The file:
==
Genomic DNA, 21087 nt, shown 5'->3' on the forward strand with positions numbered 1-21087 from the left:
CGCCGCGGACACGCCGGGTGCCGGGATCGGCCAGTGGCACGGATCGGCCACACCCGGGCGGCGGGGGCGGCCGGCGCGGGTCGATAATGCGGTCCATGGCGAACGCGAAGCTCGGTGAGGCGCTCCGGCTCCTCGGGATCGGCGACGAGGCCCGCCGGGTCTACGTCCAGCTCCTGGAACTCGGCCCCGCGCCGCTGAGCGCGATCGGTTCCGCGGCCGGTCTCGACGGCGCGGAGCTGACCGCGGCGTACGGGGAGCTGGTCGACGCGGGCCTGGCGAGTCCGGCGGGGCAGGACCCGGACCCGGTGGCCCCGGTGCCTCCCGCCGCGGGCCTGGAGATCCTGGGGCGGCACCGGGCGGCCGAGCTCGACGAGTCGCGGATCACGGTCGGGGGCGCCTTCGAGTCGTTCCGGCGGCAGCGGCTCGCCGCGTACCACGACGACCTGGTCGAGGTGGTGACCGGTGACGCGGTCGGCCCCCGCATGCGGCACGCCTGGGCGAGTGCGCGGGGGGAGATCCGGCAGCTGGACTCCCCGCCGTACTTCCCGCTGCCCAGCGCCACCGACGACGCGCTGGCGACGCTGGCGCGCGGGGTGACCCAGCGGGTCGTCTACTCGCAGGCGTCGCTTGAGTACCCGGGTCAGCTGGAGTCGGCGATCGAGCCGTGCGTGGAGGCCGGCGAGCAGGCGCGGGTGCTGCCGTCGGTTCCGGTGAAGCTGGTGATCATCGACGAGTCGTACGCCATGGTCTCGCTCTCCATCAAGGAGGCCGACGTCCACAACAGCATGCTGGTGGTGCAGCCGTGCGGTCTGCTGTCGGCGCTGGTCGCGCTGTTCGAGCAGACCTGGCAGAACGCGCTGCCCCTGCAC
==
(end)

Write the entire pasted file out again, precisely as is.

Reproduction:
Genomic DNA, 21087 nt, shown 5'->3' on the forward strand with positions numbered 1-21087 from the left:
CGCCGCGGACACGCCGGGTGCCGGGATCGGCCAGTGGCACGGATCGGCCACACCCGGGCGGCGGGGGCGGCCGGCGCGGGTCGATAATGCGGTCCATGGCGAACGCGAAGCTCGGTGAGGCGCTCCGGCTCCTCGGGATCGGCGACGAGGCCCGCCGGGTCTACGTCCAGCTCCTGGAACTCGGCCCCGCGCCGCTGAGCGCGATCGGTTCCGCGGCCGGTCTCGACGGCGCGGAGCTGACCGCGGCGTACGGGGAGCTGGTCGACGCGGGCCTGGCGAGTCCGGCGGGGCAGGACCCGGACCCGGTGGCCCCGGTGCCTCCCGCCGCGGGCCTGGAGATCCTGGGGCGGCACCGGGCGGCCGAGCTCGACGAGTCGCGGATCACGGTCGGGGGCGCCTTCGAGTCGTTCCGGCGGCAGCGGCTCGCCGCGTACCACGACGACCTGGTCGAGGTGGTGACCGGTGACGCGGTCGGCCCCCGCATGCGGCACGCCTGGGCGAGTGCGCGGGGGGAGATCCGGCAGCTGGACTCCCCGCCGTACTTCCCGCTGCCCAGCGCCACCGACGACGCGCTGGCGACGCTGGCGCGCGGGGTGACCCAGCGGGTCGTCTACTCGCAGGCGTCGCTTGAGTACCCGGGTCAGCTGGAGTCGGCGATCGAGCCGTGCGTGGAGGCCGGCGAGCAGGCGCGGGTGCTGCCGTCGGTTCCGGTGAAGCTGGTGATCATCGACGAGTCGTACGCCATGGTCTCGCTCTCCATCAAGGAGGCCGACGTCCACAACAGCATGCTGGTGGTGCAGCCGTGCGGTCTGCTGTCGGCGCTGGTCGCGCTGTTCGAGCAGACCTGGCAGAACGCGCTGCCCCTGCAC